Rudy Opsomer, the president of the Friends of the Tournai Cathedral, said the garments were usually kept in the church's chambers, far from the public eye.
"It was a shame that they were no longer visible to the general public," Opsomer said, adding : "It's an opportunity to see these clothes beyond their religious elements."During the show, models presented the attires, which showed the evolution of attires from the 17th to the 21st century, to an audience of around 100 people. Ornaments dating back to the 15th century that are stored at the cathedral were too fragile to be shown during the show.
Opsomer said that since the clothes are sacred, they could not be donned by people other than religious officials. Church tradition obliges cathedral staff to burn the garments once they are worn out. So, he said they were lucky to have the permission of Tournai bishop Guy Harpigny to hold the show.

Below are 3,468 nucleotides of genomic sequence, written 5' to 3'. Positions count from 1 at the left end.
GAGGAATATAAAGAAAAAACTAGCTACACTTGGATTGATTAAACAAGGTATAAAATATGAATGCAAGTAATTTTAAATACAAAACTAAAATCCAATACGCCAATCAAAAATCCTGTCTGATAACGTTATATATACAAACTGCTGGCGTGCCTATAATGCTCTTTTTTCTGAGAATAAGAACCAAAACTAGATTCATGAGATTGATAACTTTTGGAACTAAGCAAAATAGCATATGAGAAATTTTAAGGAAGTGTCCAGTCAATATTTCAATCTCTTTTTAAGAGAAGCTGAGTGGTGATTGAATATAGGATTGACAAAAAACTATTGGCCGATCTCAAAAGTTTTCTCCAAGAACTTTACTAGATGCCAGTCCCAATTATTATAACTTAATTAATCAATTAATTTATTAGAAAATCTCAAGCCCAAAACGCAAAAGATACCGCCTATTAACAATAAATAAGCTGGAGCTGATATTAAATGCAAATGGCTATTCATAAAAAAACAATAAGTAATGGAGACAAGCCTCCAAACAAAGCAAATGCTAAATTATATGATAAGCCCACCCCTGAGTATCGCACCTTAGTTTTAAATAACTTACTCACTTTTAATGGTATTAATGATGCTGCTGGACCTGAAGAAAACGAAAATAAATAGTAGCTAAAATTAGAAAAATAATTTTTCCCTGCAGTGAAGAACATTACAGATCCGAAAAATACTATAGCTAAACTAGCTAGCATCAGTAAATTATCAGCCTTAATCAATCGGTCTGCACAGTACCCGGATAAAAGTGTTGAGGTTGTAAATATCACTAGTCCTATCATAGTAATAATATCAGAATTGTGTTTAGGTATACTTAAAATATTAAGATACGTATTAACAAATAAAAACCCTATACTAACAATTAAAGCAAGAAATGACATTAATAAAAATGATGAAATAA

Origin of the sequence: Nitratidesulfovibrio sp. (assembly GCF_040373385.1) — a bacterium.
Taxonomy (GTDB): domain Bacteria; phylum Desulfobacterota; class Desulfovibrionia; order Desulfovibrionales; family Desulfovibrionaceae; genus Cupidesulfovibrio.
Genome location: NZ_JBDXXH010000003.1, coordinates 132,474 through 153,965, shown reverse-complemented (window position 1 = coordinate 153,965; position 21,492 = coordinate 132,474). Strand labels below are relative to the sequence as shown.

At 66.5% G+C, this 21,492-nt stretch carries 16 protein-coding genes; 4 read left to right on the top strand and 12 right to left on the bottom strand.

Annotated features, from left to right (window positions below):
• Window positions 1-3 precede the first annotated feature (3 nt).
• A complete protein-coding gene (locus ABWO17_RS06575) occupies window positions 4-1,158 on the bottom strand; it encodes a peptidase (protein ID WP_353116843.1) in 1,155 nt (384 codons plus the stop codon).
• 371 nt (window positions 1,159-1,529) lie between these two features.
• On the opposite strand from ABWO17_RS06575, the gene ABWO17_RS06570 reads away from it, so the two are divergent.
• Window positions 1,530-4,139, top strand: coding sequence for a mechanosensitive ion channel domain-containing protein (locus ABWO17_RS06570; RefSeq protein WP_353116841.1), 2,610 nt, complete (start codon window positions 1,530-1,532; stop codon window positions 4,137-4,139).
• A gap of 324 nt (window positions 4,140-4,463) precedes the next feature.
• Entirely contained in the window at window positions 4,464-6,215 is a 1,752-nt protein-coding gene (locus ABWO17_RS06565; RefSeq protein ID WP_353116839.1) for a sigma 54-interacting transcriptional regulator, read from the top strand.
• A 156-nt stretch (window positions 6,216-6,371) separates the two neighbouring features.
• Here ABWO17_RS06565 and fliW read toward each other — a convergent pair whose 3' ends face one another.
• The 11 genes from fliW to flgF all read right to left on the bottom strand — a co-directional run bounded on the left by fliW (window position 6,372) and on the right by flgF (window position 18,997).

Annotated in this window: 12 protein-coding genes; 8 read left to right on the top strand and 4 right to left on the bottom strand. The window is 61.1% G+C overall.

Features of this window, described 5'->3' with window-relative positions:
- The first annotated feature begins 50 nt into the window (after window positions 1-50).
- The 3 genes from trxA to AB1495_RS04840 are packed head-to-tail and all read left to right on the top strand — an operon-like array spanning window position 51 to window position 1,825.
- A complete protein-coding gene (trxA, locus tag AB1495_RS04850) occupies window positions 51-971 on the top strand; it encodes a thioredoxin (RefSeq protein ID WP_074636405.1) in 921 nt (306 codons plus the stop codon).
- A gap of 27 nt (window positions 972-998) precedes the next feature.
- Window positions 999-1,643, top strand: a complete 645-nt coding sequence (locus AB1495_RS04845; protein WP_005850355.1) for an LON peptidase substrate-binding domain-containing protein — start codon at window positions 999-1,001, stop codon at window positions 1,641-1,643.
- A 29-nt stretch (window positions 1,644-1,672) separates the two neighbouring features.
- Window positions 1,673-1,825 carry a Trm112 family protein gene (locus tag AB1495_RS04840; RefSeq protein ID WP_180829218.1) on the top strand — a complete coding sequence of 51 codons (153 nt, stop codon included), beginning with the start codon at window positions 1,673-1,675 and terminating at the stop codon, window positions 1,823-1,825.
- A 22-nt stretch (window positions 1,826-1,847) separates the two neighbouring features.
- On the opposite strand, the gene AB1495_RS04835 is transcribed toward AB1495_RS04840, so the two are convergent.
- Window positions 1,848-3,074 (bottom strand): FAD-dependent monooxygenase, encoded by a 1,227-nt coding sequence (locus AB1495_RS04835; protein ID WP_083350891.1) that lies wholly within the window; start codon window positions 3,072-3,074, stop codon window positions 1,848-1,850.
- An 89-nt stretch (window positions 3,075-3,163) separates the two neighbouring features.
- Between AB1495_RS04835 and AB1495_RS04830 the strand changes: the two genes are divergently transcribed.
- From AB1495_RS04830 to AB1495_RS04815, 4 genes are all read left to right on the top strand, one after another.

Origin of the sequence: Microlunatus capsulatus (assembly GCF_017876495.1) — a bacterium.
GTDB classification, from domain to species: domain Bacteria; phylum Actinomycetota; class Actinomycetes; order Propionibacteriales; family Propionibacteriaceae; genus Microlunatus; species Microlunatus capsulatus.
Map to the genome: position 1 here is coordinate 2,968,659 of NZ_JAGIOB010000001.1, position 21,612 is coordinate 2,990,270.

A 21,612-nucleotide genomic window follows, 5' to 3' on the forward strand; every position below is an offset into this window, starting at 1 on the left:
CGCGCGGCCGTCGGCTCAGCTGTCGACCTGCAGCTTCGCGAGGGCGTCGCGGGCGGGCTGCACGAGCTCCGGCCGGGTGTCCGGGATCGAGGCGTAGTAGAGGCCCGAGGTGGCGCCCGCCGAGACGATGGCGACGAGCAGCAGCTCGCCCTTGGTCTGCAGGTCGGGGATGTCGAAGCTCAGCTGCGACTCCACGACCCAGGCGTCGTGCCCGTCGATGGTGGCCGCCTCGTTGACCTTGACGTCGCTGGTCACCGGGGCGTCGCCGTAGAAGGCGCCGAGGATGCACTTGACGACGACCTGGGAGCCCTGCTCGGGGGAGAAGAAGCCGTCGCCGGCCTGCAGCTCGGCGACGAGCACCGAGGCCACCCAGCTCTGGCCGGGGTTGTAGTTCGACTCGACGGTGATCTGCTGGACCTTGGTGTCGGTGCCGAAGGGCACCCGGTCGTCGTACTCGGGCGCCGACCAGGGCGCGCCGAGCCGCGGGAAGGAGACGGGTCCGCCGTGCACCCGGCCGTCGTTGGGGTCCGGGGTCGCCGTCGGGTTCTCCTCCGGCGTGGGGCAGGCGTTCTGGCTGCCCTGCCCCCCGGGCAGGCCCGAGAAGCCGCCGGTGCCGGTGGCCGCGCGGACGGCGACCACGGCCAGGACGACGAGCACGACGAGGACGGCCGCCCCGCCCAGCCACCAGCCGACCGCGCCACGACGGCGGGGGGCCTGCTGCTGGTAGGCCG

The show, organised by the cathedral, featured around 30 attires, including capes embroidered with gold and silver threads, in an effort to promote the cathedral's collection of religious textiles, which it claims to be Belgium's richest.
The cathedral catwalk marked the first time in 50 years the garments were shown to the public, cathedral expert Michel-Amand Jacques said.